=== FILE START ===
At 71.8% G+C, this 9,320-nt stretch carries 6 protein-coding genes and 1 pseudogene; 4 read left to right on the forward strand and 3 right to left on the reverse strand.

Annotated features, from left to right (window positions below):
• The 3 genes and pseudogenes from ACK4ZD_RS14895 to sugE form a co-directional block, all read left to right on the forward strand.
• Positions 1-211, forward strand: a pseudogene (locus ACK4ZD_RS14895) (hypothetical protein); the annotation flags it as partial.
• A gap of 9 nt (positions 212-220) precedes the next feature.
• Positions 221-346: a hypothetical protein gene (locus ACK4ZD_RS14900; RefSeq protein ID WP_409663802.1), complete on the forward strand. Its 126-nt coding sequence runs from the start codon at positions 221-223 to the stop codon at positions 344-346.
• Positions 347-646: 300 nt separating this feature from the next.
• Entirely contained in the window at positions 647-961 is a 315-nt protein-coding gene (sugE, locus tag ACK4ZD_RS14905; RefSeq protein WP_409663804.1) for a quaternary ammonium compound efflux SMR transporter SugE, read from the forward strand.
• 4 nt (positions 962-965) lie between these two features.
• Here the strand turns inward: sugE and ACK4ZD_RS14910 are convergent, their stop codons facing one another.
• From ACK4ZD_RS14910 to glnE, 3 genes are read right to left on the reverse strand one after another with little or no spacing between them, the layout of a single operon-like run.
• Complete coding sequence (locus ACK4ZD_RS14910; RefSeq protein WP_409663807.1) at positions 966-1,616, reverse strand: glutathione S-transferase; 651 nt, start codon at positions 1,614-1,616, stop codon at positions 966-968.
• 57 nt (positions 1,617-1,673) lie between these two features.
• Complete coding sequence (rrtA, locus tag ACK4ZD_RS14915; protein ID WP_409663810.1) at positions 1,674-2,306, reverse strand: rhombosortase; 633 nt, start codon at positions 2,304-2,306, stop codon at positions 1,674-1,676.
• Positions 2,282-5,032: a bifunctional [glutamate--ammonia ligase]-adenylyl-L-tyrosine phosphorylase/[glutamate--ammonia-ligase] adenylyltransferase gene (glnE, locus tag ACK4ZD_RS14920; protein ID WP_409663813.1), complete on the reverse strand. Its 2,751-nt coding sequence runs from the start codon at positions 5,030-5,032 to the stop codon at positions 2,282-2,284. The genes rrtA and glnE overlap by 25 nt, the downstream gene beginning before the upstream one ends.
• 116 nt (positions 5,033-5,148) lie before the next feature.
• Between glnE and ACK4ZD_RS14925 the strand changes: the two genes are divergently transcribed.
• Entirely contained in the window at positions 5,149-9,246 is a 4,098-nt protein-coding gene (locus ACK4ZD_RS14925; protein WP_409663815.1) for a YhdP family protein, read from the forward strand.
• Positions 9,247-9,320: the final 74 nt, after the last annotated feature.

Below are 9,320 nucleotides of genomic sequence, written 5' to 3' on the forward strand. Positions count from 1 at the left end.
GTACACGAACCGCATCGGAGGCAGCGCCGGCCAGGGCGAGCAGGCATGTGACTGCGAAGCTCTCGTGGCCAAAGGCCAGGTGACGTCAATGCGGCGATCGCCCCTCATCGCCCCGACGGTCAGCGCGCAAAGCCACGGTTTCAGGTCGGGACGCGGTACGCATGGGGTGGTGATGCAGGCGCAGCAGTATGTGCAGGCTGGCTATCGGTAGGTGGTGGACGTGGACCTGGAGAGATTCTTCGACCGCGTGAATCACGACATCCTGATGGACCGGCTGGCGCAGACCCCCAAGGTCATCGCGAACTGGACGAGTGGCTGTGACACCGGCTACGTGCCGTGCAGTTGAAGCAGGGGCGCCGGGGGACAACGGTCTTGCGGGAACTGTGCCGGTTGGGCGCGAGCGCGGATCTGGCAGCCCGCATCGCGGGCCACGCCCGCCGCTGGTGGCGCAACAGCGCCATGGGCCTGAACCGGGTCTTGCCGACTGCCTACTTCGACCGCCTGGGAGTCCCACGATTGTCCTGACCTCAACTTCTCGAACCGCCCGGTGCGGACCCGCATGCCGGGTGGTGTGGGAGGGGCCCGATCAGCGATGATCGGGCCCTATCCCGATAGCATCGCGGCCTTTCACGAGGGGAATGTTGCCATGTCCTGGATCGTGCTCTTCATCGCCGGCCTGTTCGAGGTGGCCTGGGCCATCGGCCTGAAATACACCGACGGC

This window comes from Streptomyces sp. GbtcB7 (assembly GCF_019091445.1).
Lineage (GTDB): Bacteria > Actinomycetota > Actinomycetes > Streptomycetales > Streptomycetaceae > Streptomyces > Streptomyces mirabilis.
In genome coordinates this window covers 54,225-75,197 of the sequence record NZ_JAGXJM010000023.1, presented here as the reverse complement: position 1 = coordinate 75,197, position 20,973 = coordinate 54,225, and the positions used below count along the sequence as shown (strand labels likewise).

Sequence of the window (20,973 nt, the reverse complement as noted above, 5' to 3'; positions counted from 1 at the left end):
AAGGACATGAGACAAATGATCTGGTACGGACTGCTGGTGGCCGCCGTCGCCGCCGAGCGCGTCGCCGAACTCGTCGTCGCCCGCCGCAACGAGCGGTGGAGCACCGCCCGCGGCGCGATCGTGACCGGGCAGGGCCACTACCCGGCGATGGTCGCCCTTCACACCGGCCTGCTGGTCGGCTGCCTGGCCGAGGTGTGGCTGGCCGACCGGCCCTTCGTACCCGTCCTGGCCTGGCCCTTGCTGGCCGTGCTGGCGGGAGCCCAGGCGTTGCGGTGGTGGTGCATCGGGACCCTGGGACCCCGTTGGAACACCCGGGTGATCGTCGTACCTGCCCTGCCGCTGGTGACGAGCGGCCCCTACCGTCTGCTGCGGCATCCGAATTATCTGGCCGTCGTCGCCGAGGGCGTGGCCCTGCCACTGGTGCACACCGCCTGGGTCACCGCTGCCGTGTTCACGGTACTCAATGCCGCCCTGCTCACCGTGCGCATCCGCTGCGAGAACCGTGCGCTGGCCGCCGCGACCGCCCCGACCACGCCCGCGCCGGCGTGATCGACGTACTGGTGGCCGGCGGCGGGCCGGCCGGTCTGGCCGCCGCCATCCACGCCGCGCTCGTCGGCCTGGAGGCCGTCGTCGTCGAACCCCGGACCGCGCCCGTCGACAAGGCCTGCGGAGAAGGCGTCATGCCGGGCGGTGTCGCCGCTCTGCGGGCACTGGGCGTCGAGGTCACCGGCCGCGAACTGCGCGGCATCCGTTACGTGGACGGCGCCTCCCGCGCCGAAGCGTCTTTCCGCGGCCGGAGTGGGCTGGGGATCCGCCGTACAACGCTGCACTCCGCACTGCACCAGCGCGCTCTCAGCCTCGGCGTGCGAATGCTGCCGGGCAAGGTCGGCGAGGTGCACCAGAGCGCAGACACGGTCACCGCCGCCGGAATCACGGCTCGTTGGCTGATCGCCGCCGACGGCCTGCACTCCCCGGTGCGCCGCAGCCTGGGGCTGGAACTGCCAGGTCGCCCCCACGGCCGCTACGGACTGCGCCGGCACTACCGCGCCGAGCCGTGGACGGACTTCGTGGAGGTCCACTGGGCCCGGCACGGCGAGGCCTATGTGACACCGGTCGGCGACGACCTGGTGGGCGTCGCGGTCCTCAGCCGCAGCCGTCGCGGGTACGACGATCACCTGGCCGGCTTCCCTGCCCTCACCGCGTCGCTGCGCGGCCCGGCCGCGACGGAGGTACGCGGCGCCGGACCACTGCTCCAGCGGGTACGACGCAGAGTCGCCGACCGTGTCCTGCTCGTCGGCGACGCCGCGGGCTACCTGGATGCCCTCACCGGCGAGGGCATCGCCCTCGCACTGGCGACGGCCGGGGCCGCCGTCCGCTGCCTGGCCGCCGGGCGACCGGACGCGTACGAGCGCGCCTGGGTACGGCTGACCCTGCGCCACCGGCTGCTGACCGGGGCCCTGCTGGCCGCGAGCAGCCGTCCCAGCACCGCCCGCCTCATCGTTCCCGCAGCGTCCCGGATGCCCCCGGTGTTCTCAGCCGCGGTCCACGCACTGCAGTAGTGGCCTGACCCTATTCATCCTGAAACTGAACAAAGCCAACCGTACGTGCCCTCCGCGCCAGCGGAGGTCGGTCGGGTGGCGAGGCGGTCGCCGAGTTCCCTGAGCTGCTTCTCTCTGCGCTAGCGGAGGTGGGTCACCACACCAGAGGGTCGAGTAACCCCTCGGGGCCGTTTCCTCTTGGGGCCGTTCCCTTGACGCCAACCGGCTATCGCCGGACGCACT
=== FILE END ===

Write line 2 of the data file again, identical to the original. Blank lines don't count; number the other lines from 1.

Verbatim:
Annotated features, from left to right (window positions below):